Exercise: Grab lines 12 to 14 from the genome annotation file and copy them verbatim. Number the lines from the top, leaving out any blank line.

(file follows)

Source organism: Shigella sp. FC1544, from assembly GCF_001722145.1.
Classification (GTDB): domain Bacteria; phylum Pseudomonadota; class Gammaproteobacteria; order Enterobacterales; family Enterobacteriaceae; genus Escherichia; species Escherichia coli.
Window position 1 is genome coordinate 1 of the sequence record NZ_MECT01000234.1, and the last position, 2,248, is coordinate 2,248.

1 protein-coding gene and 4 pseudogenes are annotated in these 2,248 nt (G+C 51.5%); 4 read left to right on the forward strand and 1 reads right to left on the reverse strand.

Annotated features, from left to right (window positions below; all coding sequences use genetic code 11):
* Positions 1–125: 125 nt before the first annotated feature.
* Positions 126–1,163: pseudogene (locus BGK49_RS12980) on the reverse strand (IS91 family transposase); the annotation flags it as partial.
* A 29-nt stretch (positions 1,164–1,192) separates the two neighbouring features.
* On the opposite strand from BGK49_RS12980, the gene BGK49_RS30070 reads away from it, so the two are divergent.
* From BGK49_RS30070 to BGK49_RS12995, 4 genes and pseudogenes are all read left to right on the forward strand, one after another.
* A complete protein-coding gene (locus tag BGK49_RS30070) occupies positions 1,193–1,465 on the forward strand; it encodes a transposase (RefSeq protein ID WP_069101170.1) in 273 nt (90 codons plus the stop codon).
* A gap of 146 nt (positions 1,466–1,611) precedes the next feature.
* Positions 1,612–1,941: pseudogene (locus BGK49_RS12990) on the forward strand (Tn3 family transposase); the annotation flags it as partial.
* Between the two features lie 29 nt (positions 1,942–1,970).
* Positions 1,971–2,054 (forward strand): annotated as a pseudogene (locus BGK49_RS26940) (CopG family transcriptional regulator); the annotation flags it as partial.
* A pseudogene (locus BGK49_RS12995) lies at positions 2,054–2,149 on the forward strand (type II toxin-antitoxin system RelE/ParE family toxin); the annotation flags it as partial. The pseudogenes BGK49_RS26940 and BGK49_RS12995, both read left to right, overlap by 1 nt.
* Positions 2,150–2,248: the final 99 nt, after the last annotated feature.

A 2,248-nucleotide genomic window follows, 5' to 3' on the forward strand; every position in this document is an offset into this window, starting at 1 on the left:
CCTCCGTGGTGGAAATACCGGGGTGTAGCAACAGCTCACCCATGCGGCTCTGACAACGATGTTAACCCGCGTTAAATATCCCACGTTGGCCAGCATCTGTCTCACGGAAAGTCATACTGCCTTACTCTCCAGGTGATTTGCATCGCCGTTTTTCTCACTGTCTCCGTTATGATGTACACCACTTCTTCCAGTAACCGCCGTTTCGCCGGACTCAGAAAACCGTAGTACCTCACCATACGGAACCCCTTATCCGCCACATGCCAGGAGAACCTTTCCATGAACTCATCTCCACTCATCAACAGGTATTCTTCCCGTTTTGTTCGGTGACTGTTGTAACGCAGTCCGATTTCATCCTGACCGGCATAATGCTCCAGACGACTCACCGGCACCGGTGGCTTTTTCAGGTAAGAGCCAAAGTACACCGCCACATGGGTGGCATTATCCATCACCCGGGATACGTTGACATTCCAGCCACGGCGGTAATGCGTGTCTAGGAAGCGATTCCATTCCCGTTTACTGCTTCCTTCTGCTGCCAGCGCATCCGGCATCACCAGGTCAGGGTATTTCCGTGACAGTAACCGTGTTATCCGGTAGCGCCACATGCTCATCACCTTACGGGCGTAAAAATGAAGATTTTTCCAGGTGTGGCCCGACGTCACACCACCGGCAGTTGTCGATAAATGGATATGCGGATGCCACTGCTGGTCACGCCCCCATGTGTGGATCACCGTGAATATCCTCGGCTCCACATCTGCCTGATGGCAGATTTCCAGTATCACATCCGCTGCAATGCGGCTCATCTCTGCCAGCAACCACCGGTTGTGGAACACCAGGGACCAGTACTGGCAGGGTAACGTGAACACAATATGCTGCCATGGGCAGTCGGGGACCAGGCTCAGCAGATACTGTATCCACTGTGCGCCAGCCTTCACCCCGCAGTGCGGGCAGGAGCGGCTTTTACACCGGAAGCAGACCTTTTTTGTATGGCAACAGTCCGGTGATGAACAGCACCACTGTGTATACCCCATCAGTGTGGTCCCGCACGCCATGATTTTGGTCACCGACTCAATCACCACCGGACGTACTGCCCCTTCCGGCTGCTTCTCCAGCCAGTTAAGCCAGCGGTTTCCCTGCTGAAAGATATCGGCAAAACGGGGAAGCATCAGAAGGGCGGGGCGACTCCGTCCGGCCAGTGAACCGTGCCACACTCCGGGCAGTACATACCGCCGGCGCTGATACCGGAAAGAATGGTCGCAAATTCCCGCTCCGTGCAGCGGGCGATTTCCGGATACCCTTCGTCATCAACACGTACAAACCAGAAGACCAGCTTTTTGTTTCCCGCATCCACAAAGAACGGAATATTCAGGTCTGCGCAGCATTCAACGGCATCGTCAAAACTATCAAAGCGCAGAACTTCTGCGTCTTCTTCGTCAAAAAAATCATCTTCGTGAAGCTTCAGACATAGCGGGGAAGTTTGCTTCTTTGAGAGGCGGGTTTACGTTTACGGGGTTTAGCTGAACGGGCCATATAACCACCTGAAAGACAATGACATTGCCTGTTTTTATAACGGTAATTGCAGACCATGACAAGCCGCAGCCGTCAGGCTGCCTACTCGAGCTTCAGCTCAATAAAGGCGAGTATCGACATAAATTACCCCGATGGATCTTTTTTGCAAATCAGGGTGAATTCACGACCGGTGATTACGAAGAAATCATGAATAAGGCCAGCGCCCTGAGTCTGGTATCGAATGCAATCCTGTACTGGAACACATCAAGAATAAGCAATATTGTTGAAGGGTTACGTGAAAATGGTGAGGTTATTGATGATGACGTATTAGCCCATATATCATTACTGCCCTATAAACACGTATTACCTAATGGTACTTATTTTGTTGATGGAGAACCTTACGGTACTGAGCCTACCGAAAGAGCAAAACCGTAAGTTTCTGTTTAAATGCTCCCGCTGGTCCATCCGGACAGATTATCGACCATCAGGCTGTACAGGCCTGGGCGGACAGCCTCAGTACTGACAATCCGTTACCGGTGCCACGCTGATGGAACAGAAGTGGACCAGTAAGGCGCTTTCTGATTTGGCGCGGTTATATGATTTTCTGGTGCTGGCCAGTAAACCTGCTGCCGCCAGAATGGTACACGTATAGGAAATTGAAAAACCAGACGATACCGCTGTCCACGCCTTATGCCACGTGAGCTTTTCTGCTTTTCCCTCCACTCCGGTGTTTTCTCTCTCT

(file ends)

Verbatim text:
* A gap of 146 nt (positions 1,466–1,611) precedes the next feature.
* Positions 1,612–1,941: pseudogene (locus BGK49_RS12990) on the forward strand (Tn3 family transposase); the annotation flags it as partial.
* Between the two features lie 29 nt (positions 1,942–1,970).